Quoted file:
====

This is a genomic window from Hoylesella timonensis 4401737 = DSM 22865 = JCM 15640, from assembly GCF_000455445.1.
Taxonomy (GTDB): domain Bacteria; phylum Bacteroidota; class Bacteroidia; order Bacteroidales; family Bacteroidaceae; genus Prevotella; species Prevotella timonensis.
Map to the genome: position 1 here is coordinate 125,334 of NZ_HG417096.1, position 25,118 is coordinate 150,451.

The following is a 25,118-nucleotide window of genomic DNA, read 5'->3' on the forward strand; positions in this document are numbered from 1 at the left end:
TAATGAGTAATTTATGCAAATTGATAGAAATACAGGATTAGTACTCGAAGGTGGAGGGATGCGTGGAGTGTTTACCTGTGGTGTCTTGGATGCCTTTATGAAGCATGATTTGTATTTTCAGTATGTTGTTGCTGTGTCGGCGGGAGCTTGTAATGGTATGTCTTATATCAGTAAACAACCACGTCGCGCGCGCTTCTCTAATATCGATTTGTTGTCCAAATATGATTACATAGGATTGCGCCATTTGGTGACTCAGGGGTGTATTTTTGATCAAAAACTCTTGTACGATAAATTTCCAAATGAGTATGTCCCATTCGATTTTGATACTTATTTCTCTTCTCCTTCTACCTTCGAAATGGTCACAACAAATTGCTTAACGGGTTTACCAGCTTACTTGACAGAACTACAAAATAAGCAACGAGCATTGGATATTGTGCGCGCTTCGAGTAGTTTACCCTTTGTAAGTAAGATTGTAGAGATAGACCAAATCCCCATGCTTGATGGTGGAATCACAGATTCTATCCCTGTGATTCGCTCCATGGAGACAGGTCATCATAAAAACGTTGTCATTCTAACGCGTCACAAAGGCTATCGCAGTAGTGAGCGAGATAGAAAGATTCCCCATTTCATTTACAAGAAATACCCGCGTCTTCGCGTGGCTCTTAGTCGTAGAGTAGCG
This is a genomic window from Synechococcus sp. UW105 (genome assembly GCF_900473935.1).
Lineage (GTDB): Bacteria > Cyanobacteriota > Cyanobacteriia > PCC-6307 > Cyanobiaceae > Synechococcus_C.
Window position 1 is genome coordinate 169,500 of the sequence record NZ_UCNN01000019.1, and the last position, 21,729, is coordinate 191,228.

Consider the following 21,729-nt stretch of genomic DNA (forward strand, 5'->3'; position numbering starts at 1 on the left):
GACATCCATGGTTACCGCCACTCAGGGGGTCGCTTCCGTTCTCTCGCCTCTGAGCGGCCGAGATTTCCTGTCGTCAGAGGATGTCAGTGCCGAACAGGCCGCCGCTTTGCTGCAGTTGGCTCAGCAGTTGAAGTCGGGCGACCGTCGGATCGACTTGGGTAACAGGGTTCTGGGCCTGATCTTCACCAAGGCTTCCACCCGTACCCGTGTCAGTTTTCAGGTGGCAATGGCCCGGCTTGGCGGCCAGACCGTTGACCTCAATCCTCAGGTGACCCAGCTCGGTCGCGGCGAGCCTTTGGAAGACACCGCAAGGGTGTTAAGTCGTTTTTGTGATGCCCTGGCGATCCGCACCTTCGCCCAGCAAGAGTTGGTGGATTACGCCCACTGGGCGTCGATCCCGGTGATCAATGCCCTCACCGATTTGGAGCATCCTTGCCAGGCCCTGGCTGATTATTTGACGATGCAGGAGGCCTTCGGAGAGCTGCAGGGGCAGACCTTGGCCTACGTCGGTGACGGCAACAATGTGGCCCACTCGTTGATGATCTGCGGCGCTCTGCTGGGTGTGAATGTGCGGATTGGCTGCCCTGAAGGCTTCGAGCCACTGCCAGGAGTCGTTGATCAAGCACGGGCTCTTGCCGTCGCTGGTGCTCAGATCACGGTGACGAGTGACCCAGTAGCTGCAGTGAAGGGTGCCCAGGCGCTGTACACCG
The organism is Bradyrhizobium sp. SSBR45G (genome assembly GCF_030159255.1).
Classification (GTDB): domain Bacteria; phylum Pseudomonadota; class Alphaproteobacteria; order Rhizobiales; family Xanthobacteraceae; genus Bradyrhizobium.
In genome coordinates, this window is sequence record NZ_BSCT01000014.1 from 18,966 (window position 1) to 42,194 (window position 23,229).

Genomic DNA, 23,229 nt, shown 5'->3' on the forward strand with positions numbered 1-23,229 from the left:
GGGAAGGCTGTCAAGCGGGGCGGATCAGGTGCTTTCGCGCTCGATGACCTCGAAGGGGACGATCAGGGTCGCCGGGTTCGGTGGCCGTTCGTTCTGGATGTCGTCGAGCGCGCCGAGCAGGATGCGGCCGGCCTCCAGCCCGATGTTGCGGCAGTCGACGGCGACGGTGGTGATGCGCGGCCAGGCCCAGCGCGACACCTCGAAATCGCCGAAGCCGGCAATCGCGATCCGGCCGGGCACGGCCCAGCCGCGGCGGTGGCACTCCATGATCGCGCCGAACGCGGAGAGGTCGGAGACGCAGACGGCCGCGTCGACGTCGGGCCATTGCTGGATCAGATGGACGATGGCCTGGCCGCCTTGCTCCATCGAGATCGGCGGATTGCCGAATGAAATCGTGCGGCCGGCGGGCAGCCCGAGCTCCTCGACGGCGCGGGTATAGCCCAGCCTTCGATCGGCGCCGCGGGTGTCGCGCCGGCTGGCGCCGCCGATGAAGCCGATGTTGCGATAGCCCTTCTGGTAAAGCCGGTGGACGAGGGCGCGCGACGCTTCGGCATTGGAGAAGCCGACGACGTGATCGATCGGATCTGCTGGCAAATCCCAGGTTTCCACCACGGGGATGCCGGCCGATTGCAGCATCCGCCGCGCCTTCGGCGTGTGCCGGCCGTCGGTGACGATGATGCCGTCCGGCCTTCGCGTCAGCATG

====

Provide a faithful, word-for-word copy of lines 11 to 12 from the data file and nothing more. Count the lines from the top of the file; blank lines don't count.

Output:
The organism is Bradyrhizobium sp. SSBR45G (genome assembly GCF_030159255.1).
Classification (GTDB): domain Bacteria; phylum Pseudomonadota; class Alphaproteobacteria; order Rhizobiales; family Xanthobacteraceae; genus Bradyrhizobium.